Roberts, Nickie, Whores in History: Prostitution in Western Society.
London: Harper Collins Publishers, 1992. This book, the first of its
kind, is written by a former sex worker; as such, it offers a unique
perspective on the historical record, quite different in tone from
other books on the subject.

Rosen, Ruth and Sue Davidson, The Mamie Papers. Old Westbury, NY: The
Feminist Press, 1977.

**Sex Work: The Voices of Observation**

Barnhart, Jacqueline Baker, The Fair but Frail: Prostitution in San
Francisco 1849-1900. Reno: University of Nevada Press, 1986.

Bassermann, Lujo, The Oldest Profession: A History of Prostitution.
Translated from the German by James Cleugh. New York: Dorset Press,
1965, 1967.

Bell, Shannon, Reading, Writing & Rewriting the Prostitute Body.
Bloomington, IN: Indiana University Press, 1994.

Bristow, Edward J., Prostitution and Prejudice: The Jewish Fight
against White Slavery 1870-1939. New York: Schocken Books, 1983.

Bullough, Vern and Bonnie Bullough, Women and Prostitution: A Social
History. Buffalo: Prometheus Books, 1987.

Butler, Anne M., Daughters of Joy, Sisters of Misery: Prostitutes in
the American West 1865-90. Champaign, IL: University of Illinois
Press, 1985.

Carlton, Charles, Royal Mistresses. London: Routledge, 1990.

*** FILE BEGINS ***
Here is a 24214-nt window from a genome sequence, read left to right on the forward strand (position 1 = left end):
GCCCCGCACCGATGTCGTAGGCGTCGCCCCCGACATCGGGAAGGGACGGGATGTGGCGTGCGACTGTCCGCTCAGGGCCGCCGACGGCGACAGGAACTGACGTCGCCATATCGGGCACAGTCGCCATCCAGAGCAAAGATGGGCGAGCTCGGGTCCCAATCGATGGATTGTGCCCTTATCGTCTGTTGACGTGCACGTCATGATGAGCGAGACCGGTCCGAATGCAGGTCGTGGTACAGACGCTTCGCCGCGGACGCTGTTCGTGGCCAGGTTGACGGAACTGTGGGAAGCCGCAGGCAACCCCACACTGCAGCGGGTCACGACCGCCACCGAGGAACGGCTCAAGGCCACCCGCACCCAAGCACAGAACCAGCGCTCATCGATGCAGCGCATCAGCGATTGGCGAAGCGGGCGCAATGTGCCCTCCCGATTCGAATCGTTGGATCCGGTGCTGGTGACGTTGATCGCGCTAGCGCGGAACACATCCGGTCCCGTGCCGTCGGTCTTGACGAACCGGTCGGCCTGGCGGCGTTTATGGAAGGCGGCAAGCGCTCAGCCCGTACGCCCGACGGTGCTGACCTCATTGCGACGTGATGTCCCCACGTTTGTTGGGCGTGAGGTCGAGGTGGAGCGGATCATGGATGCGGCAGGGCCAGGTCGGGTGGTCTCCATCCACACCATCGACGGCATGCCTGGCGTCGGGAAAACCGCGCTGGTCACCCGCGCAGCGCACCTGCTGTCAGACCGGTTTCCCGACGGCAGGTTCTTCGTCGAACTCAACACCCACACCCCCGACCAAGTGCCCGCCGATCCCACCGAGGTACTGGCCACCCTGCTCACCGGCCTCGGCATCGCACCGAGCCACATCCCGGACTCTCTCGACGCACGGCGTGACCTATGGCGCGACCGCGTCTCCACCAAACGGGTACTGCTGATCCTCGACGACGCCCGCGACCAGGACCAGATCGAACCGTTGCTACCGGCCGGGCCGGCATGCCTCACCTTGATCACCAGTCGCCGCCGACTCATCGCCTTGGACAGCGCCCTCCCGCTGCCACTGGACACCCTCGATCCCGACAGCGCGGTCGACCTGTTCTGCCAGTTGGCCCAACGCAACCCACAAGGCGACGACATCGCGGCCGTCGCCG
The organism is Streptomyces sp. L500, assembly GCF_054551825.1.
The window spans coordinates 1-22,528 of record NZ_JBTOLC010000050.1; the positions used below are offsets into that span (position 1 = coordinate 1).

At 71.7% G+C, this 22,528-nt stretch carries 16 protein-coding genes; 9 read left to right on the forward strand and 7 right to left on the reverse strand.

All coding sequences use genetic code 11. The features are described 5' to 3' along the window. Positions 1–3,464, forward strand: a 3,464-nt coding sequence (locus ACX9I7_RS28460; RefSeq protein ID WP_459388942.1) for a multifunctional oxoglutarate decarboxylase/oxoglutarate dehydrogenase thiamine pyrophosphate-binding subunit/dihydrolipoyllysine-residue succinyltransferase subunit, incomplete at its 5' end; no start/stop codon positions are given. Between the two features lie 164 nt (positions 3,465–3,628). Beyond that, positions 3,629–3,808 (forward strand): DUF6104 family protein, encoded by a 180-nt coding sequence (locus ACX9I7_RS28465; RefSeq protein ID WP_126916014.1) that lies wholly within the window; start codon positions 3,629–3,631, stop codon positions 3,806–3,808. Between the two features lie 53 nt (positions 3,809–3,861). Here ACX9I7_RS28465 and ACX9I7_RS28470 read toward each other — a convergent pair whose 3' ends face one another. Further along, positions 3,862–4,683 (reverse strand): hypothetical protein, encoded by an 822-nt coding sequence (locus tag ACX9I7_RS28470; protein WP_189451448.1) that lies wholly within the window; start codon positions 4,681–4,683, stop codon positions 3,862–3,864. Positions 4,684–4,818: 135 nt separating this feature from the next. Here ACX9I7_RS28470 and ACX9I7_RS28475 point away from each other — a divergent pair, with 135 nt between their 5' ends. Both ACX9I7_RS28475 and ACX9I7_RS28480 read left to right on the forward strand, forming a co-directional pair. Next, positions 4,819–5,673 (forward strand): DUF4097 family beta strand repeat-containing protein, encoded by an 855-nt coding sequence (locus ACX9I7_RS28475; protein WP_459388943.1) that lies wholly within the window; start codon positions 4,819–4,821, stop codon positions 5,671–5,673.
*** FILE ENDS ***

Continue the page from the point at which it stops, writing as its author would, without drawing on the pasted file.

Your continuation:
Carmen, Moody, Working Women: The Subterranean World of Street
Prostitution. New York: Harper & Row, 1985.

Cohen, B, Deviant Street Networks: Prostitution in New York City.
Lexington, MA: Lexington Books, 1980.

Connelly, Mark Thomas, The Response to Prostitution in the Progressive
Era. Chapel Hill, NC: The University of North Carolina Press, 1980.

Davis, Nanette J. (ed.), Prostitution, An International Handbook on
Trends, Problems, and Policies. Westport: Greenwood Press, 1993.

Davis, Sylvia (with Marcia Shaffer), "Prostitution in Canada: The
Invisible Menace or the Menace of Invisibility?" 1994. Excellent paper
on decriminalization. Available on the World Wide Web at

D'Emilio, John D., and Estelle B. Freedman, Intimate Matters: A
History of Sexuality in America. New York: Harper & Row, 1988.

Finnegan, Frances, Poverty and Prostitution: A study of Victorian
prostitutes in York. Cambridge: Cambridge University Press, 1979.

Gilfoyle, Timothy J., City of Eros: New York City, Prostitution, and
the Commercialization of Sex, 1790-1920. New York: W. W. Norton &
Company, 1992.

Goldman, Marion S., Gold Diggers and Silver Miners: Prostitution and
Social Life on the Comstock Lode. Ann Arbor: The University of
Michigan Press, 1981.

Hill, Marilyn Wood, Their Sisters' Keepers: Prostitution in New York
City, 1830-1870. Berkeley: University of California Press, 1993.

Hobson, Barbara Meil, Uneasy Virtue: The Politics of Prostitution and
the American Reform Tradition. New York: Basic Books, 1987.

Jenness, Valerie, Making It Work: The Prostitutes' Rights Movement in
Perspective. New York: Aldine de Gruyter, 1993.

Kasindorf, Jeanie, The Nye County Brothel Wars. New York: Linden
Press, 1985. Fascinating history of the famous Chicken Ranch in
southern Nevada.

Lerner, Gerda, The Creation of Patriarchy. New York: Oxford University